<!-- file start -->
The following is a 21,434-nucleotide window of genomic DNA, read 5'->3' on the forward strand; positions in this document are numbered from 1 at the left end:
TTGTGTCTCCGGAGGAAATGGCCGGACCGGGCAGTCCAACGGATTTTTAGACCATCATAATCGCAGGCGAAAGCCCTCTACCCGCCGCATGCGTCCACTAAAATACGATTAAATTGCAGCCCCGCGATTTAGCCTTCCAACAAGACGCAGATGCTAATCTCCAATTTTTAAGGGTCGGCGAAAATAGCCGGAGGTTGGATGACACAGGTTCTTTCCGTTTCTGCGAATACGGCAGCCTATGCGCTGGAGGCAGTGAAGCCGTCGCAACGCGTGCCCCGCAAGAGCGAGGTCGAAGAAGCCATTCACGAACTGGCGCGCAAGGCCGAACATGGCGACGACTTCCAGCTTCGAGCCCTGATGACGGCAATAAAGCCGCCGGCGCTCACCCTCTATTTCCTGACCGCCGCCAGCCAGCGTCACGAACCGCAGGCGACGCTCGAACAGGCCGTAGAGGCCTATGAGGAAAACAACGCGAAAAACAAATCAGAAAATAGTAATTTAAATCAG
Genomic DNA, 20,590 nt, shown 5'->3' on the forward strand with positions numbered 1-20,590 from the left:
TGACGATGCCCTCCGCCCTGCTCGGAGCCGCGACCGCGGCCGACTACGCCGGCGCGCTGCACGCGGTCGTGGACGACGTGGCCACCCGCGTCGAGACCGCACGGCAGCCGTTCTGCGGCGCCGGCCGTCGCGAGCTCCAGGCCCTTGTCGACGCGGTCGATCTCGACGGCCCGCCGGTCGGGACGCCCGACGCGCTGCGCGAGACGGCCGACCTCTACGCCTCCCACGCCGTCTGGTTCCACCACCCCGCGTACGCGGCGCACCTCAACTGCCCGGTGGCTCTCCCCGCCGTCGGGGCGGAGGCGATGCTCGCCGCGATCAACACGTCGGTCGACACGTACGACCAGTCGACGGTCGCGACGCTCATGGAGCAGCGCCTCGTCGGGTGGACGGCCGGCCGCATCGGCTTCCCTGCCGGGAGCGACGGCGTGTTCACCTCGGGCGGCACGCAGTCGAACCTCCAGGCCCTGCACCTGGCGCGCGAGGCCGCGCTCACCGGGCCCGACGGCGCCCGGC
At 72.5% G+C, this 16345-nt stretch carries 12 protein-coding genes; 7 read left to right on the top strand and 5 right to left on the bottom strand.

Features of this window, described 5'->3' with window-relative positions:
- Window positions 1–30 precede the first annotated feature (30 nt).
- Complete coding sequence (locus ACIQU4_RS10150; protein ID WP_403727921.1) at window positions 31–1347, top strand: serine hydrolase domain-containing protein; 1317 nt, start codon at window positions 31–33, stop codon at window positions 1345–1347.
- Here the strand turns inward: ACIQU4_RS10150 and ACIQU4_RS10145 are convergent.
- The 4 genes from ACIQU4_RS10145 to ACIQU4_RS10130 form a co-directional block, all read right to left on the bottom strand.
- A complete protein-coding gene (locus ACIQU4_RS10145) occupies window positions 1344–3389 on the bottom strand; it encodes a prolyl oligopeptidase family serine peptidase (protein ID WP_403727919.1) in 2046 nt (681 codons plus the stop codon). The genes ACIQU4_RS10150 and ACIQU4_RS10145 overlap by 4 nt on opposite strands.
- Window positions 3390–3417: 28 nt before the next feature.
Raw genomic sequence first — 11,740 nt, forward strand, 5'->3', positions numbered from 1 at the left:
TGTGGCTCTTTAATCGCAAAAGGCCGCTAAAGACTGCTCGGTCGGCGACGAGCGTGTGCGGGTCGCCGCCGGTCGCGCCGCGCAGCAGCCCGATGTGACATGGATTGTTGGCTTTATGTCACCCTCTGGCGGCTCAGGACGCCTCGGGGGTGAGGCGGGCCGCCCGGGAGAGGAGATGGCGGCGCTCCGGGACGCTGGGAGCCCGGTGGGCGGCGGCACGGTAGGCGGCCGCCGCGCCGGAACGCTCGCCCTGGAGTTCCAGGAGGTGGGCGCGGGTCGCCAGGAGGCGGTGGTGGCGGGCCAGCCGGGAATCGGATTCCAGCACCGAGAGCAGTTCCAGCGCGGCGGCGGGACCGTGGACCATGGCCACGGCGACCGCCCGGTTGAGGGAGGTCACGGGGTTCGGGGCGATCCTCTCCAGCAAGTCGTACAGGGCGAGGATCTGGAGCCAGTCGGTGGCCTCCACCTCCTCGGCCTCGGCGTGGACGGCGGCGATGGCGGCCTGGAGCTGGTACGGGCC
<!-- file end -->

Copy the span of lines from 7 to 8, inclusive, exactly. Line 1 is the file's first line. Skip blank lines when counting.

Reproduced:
- Window positions 1–30 precede the first annotated feature (30 nt).
- Complete coding sequence (locus ACIQU4_RS10150; protein ID WP_403727921.1) at window positions 31–1347, top strand: serine hydrolase domain-containing protein; 1317 nt, start codon at window positions 31–33, stop codon at window positions 1345–1347.